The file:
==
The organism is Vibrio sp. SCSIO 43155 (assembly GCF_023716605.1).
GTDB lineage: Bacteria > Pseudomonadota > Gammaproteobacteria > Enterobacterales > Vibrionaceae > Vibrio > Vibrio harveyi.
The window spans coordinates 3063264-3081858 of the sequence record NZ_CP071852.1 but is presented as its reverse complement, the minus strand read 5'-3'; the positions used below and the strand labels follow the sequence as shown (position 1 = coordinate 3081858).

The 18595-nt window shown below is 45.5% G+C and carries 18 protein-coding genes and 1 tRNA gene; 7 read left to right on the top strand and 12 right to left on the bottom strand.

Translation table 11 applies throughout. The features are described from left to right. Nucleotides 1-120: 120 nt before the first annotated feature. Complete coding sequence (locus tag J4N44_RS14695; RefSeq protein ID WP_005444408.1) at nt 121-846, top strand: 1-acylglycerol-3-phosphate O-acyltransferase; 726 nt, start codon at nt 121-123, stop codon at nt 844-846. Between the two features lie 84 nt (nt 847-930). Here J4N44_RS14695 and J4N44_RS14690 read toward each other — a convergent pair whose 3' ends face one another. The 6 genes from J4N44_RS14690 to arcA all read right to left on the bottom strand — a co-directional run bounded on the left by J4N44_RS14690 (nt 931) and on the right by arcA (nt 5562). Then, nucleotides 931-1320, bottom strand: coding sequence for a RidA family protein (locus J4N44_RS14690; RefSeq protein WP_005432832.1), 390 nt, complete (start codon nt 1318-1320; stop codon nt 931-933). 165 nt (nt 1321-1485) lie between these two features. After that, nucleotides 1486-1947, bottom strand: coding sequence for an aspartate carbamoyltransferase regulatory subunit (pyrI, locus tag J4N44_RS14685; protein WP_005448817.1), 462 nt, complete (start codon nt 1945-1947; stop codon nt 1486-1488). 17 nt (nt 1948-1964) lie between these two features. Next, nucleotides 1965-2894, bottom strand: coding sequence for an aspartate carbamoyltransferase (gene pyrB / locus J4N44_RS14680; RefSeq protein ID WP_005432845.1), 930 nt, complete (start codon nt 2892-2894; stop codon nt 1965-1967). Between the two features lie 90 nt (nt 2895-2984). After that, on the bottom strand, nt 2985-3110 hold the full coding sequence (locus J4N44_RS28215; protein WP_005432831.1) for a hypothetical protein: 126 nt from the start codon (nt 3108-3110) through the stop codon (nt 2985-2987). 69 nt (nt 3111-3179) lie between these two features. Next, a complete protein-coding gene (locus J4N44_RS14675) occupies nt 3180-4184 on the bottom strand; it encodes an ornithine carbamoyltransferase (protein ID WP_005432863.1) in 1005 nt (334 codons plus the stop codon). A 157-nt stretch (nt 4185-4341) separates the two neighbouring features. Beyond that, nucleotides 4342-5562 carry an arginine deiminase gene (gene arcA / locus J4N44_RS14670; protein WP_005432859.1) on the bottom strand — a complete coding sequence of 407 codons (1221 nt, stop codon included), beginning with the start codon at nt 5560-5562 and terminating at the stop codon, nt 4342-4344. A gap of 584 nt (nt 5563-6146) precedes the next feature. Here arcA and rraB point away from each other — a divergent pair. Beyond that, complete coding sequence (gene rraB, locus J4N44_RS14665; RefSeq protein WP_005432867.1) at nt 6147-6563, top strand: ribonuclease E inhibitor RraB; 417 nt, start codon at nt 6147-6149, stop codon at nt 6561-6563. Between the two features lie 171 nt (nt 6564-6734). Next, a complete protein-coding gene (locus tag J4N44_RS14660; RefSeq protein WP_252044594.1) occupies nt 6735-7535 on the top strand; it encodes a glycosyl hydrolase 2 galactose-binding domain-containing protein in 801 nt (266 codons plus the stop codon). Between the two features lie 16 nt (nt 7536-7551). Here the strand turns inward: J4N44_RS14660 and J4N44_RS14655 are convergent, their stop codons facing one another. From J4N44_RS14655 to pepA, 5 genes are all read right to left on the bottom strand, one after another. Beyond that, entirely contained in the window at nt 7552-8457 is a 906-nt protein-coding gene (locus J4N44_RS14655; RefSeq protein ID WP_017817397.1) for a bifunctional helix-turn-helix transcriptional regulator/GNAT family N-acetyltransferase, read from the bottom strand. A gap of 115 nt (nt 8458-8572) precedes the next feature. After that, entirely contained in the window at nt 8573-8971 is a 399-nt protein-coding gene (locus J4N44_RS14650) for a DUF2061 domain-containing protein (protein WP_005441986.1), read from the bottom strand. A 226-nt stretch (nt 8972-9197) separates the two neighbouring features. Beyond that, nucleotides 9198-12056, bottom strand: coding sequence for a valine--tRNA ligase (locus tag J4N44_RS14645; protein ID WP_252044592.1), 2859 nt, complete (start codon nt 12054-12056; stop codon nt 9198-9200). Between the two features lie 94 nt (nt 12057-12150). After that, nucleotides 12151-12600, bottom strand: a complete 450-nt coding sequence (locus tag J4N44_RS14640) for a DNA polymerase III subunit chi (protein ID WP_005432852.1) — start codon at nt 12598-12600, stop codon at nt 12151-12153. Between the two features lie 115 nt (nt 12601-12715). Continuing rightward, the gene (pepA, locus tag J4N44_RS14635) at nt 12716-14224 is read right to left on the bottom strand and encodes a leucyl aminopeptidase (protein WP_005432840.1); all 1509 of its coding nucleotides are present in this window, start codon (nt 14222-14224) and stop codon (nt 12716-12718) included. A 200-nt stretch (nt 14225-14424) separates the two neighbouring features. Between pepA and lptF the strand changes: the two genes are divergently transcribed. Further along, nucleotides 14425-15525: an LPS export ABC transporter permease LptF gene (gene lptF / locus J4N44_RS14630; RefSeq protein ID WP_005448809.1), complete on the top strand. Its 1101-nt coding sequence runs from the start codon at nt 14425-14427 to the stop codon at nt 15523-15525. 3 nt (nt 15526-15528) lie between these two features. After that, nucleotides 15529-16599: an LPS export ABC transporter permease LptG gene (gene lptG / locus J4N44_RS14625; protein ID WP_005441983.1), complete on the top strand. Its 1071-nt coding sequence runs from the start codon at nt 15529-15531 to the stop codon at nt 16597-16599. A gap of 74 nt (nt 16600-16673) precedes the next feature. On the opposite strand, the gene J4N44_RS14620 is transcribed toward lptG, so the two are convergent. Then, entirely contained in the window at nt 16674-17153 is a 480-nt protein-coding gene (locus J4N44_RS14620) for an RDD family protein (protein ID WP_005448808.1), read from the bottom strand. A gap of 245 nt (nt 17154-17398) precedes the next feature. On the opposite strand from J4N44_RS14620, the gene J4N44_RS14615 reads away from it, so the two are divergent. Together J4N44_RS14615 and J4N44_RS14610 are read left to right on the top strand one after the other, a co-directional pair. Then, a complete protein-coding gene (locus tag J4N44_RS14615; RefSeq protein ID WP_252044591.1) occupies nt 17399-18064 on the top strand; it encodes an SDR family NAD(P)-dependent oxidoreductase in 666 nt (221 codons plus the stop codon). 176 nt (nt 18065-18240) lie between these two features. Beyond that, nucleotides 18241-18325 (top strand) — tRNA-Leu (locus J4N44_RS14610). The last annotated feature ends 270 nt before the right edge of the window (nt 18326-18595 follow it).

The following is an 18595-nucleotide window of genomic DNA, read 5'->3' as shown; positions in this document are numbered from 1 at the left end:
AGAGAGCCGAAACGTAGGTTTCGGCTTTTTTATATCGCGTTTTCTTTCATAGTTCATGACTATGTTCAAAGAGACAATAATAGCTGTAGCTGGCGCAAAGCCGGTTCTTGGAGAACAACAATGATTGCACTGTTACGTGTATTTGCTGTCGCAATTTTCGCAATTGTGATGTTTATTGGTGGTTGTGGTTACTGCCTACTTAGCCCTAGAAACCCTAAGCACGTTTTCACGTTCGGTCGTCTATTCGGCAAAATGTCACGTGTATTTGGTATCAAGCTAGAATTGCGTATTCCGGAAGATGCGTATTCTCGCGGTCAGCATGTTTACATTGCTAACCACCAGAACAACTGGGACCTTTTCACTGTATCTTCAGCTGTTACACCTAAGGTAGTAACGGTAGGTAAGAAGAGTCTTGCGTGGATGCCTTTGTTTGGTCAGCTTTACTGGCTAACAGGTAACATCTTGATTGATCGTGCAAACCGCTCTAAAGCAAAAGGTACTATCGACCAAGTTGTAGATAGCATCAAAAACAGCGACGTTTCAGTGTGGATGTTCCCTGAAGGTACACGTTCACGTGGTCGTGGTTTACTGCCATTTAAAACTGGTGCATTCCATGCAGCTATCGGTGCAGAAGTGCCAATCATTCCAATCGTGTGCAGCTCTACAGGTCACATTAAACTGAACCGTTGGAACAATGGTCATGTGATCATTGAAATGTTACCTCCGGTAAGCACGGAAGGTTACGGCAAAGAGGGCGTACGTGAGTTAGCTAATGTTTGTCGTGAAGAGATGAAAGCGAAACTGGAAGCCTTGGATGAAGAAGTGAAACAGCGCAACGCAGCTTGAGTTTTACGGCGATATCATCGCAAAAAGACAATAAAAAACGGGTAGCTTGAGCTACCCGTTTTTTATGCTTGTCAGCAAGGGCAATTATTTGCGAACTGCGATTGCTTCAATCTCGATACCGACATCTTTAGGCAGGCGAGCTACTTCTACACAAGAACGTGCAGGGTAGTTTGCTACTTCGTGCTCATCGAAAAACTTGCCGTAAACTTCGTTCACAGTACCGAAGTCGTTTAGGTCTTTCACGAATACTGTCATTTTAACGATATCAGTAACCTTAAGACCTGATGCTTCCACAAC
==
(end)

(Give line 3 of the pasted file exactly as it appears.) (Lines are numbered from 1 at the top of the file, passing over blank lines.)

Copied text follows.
The window spans coordinates 3063264-3081858 of the sequence record NZ_CP071852.1 but is presented as its reverse complement, the minus strand read 5'-3'; the positions used below and the strand labels follow the sequence as shown (position 1 = coordinate 3081858).